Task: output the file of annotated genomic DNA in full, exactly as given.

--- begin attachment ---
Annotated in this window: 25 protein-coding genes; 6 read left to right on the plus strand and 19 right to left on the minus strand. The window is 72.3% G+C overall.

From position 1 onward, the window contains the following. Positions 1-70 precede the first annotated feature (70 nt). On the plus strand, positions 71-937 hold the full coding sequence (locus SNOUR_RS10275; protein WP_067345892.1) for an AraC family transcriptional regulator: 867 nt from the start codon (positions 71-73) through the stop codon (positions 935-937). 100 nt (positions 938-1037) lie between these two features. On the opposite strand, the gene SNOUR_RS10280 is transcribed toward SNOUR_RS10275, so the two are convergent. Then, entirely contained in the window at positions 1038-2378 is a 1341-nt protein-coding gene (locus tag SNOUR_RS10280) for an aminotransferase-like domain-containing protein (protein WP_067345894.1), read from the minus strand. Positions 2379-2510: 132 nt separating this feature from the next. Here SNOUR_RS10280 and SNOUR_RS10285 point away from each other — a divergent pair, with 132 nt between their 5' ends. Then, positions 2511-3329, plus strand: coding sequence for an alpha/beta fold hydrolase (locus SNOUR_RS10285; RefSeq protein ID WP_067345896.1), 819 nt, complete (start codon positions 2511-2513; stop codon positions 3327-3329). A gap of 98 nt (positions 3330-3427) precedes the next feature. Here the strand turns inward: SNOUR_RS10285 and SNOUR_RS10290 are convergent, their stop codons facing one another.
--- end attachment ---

Annotated in this window: 25 protein-coding genes; 6 read left to right on the plus strand and 19 right to left on the minus strand. The window is 72.3% G+C overall.

From position 1 onward, the window contains the following. Positions 1-70 precede the first annotated feature (70 nt). On the plus strand, positions 71-937 hold the full coding sequence (locus SNOUR_RS10275; protein WP_067345892.1) for an AraC family transcriptional regulator: 867 nt from the start codon (positions 71-73) through the stop codon (positions 935-937). 100 nt (positions 938-1037) lie between these two features. On the opposite strand, the gene SNOUR_RS10280 is transcribed toward SNOUR_RS10275, so the two are convergent. Then, entirely contained in the window at positions 1038-2378 is a 1341-nt protein-coding gene (locus tag SNOUR_RS10280) for an aminotransferase-like domain-containing protein (protein WP_067345894.1), read from the minus strand. Positions 2379-2510: 132 nt separating this feature from the next. Here SNOUR_RS10280 and SNOUR_RS10285 point away from each other — a divergent pair, with 132 nt between their 5' ends. Then, positions 2511-3329, plus strand: coding sequence for an alpha/beta fold hydrolase (locus SNOUR_RS10285; RefSeq protein ID WP_067345896.1), 819 nt, complete (start codon positions 2511-2513; stop codon positions 3327-3329). A gap of 98 nt (positions 3330-3427) precedes the next feature. Here the strand turns inward: SNOUR_RS10285 and SNOUR_RS10290 are convergent, their stop codons facing one another.